Living as Saints
Sixth Sunday after Trinity| Rev. Rolf Preus| July 18, 2004| Romans 6:3-11; Matthew 5:20-26
“Unless your righteousness exceeds the righteousness of the Scribes and Pharisees you will not enter into the kingdom of heaven.” So says Jesus. And it is to those who believe this that Jesus offers his own righteousness as a precious gift. When you know that you must be more righteous than the most righteous people in the world you understand what Jesus is talking about when he offers Himself to you as your righteousness before God.
You have to be good. You may not be content to follow the outward demands of the law. You must do better. You must obey the spirit of the law. It is not enough to refrain from murder or doing physical harm to your neighbor. You must not rest until you have genuinely loved your neighbor in your heart of hearts. You may not even think evil of him or insult him. The scribes and Pharisees represent religious people who obey the law outwardly. That’s not good enough. You must obey it inwardly, sincerely, from the heart. They obey the law without love. You must obey the law in love. And your love may not fail or it isn’t really love at all.
They obey the law to help themselves because they think they win over God’s heart and gain His approval by what they do. They obey for their own benefit. That is no obedience at all. You must obey the law for your neighbor’s benefit. And don’t start talking about how much you love God or how willing you are to serve God if you won’t love and serve your neighbor. If you intend to give your offering to God don’t do it if you have wronged your neighbor and won’t make it right. God doesn’t want your money or your service or your praise until you have loved your neighbor. God loves your neighbor and when you hate him, you take issue with God Himself. God won’t accept your offering of love unless you offer to love your neighbor.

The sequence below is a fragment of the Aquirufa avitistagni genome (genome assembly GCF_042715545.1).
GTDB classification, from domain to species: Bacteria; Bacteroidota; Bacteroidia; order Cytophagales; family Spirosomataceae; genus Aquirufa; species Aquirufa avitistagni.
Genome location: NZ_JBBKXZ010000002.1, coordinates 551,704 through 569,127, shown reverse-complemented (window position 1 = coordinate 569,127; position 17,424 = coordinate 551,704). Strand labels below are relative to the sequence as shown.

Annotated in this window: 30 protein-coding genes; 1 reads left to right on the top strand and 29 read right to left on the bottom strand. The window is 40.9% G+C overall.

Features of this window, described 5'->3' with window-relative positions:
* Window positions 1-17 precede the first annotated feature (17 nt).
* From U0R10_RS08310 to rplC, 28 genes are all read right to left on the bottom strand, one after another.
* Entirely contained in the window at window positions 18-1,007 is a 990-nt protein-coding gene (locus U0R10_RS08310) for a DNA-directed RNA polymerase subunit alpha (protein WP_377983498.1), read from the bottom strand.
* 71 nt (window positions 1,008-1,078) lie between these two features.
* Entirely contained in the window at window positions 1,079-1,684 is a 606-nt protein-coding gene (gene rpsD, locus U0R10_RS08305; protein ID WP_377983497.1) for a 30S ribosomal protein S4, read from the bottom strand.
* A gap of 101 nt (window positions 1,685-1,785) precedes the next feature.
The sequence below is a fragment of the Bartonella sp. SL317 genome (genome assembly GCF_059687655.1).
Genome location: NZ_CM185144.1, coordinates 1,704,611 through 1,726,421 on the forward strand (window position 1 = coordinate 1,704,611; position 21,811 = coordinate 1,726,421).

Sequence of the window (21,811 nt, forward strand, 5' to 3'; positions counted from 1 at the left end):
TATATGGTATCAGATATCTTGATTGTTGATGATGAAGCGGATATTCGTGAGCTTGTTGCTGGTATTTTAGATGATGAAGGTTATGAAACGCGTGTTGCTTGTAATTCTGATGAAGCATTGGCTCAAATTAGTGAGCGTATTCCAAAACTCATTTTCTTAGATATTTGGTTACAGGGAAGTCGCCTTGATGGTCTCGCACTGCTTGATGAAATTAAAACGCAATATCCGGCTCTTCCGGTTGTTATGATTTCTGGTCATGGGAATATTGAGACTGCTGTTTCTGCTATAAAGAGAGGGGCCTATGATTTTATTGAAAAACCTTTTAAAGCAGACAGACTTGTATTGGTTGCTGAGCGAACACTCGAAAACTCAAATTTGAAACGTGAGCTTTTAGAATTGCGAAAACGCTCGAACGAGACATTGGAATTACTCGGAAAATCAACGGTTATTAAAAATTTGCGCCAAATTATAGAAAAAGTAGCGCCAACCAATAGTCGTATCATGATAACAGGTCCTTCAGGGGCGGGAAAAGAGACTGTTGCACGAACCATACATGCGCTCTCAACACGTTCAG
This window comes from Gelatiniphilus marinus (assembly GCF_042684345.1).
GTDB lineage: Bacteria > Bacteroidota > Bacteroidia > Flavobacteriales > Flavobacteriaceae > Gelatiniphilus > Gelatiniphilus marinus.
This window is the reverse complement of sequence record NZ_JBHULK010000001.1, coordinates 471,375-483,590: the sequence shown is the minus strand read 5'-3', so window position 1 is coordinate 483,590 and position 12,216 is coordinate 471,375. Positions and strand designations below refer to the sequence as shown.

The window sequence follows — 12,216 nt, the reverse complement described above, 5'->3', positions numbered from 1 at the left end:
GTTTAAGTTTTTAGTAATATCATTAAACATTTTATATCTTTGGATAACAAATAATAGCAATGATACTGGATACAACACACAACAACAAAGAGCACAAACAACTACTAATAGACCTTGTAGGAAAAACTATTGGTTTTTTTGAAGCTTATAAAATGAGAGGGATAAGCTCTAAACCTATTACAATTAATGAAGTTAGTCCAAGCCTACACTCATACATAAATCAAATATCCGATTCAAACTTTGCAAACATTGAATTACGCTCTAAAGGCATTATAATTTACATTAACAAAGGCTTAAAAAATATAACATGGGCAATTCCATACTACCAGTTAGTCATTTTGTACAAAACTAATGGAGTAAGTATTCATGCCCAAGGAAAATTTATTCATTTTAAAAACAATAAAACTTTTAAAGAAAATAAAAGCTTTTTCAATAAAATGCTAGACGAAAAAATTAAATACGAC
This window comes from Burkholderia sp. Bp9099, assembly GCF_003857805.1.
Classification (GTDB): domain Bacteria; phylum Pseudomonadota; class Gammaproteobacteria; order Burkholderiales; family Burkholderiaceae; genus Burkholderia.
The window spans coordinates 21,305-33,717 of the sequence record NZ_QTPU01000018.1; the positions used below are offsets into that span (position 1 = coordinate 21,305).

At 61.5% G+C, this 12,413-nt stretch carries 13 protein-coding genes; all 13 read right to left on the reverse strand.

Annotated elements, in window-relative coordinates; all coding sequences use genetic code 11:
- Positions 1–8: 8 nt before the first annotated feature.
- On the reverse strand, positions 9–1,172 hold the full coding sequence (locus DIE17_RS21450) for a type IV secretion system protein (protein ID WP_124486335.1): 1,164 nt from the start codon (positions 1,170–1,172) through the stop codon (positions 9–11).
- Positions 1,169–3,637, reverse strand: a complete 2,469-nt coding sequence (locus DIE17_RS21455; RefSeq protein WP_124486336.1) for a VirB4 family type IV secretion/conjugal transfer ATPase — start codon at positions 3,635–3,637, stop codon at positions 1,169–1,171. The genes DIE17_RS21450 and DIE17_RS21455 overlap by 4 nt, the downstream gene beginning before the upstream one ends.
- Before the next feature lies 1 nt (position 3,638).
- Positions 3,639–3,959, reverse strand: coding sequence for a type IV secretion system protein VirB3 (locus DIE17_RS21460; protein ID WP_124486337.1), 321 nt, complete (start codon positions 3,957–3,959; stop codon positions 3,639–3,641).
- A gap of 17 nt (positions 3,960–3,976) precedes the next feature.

Sinners want to lay claim to great devotion to God while they ignore everything God says. They want to manufacture their own religion (nowadays the word is spirituality) according to their own lights. But Jesus won’t go along with that. He says not to talk about how much you love God until you are ready to treat your neighbor at least as well as you want him to treat you. Don’t insult your neighbor with the same lips you use to praise God. If you do, God won’t accept your praise. It will come out as cursing instead.
Does Jesus talk only to hear himself talk? Or is he serious when he says that if your righteousness isn’t greater than that of the scribes and Pharisees you will by no means enter the kingdom of heaven? He is serious. We must have a righteousness that is greater than that of the most religious people in the world. No possession is more precious or important than this righteousness.
We have things that we think are so very important. We have things that we treasure in our hearts more than the righteousness that Jesus offers. We lie if we deny this. We think that if we have the decent job, the good income, the nice home, a sound marriage, good health, loving and obedient children, the respect of our neighbors, and a sense of well being, then we have all we need. This righteousness talk we set aside in our affections as if it is not that important. We set out affections on the very things that Jesus says will perish with the world.